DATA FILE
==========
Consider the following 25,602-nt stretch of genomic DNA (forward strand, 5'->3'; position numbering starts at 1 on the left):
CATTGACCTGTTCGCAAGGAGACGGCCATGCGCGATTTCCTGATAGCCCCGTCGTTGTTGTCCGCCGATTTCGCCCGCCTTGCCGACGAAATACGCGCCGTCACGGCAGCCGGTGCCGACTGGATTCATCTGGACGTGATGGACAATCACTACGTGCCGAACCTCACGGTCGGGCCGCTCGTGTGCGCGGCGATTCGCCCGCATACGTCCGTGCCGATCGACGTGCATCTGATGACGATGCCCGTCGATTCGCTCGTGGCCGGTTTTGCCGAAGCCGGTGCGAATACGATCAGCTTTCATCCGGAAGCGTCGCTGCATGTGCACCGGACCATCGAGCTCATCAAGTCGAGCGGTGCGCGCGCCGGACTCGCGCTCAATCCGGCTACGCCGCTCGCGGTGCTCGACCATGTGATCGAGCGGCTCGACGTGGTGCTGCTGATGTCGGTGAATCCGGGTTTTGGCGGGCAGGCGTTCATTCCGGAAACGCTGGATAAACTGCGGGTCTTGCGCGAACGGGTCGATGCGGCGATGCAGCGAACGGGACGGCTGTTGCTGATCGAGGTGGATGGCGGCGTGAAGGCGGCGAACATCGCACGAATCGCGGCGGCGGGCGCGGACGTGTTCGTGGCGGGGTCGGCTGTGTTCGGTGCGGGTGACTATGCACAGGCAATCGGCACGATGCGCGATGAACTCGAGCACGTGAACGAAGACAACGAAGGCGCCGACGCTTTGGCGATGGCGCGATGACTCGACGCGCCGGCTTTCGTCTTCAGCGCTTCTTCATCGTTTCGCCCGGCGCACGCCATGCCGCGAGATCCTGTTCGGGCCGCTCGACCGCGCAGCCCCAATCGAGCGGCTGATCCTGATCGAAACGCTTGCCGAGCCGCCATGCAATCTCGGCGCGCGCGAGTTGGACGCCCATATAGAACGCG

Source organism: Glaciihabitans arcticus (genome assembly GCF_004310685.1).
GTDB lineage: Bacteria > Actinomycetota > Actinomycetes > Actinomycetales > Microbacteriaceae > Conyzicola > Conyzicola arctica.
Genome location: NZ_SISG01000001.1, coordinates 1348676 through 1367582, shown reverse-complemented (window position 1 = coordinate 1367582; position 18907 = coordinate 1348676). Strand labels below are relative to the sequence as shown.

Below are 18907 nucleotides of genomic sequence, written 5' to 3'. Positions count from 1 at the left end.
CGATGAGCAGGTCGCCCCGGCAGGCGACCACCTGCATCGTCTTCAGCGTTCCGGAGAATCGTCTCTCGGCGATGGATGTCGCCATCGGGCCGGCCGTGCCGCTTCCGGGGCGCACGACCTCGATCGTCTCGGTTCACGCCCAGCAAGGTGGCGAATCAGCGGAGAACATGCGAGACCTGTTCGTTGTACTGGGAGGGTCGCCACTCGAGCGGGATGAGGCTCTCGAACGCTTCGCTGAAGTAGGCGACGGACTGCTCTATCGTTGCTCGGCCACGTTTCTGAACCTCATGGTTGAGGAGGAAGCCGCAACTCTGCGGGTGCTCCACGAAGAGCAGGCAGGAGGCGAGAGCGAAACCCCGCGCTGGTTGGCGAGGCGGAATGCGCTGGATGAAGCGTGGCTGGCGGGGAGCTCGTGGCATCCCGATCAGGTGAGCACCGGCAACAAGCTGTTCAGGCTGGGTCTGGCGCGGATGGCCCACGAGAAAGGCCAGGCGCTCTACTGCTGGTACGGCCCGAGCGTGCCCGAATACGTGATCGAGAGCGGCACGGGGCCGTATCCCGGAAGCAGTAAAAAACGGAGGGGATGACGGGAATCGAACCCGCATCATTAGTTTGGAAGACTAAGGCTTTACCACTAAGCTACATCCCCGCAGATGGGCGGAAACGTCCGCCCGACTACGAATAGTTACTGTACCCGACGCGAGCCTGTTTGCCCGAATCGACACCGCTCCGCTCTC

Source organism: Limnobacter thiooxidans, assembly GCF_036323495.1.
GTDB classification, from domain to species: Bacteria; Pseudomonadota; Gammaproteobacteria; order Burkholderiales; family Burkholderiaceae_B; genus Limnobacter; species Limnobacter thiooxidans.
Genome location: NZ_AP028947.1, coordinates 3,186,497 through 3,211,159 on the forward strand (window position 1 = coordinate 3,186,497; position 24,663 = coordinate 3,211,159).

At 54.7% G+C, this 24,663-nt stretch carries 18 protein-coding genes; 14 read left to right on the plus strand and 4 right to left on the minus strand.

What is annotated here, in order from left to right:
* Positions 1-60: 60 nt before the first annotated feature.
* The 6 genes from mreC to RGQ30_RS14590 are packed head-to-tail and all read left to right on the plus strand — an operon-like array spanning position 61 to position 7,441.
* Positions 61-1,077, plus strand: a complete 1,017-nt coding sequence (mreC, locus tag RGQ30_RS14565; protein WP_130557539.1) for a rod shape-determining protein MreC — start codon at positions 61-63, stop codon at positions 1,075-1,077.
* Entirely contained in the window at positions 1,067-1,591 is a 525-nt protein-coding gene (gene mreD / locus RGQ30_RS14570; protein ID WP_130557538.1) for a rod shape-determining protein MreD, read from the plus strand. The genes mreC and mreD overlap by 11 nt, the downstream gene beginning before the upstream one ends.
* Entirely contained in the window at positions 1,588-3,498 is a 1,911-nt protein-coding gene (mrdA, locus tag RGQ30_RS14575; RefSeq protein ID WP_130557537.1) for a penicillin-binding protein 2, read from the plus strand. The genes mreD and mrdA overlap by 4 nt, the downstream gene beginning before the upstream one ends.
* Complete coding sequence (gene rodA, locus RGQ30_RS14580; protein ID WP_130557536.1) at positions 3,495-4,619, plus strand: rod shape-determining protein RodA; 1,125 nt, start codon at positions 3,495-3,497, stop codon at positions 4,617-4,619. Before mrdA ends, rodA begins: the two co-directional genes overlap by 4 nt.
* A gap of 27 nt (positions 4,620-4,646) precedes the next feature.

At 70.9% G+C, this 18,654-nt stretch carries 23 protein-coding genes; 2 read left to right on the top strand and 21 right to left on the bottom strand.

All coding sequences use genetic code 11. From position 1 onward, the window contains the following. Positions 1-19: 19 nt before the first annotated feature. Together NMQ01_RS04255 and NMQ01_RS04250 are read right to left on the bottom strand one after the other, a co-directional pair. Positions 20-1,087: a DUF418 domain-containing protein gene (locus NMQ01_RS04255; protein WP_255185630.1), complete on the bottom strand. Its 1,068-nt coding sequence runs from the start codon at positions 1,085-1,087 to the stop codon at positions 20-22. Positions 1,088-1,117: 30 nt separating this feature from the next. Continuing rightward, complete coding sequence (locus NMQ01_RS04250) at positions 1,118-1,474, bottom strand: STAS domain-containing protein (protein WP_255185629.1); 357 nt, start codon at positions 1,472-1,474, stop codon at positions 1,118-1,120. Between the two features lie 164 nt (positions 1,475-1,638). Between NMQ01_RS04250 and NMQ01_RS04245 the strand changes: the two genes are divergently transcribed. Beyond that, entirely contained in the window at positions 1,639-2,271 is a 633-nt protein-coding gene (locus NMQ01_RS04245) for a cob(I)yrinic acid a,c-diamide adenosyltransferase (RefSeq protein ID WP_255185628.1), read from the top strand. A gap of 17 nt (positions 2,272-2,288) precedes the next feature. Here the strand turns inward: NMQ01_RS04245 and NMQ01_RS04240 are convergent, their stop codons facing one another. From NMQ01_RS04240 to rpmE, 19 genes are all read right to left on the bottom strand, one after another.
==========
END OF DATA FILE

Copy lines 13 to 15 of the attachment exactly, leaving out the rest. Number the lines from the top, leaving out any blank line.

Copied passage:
* Positions 1-60: 60 nt before the first annotated feature.
* The 6 genes from mreC to RGQ30_RS14590 are packed head-to-tail and all read left to right on the plus strand — an operon-like array spanning position 61 to position 7,441.
* Positions 61-1,077, plus strand: a complete 1,017-nt coding sequence (mreC, locus tag RGQ30_RS14565; protein WP_130557539.1) for a rod shape-determining protein MreC — start codon at positions 61-63, stop codon at positions 1,075-1,077.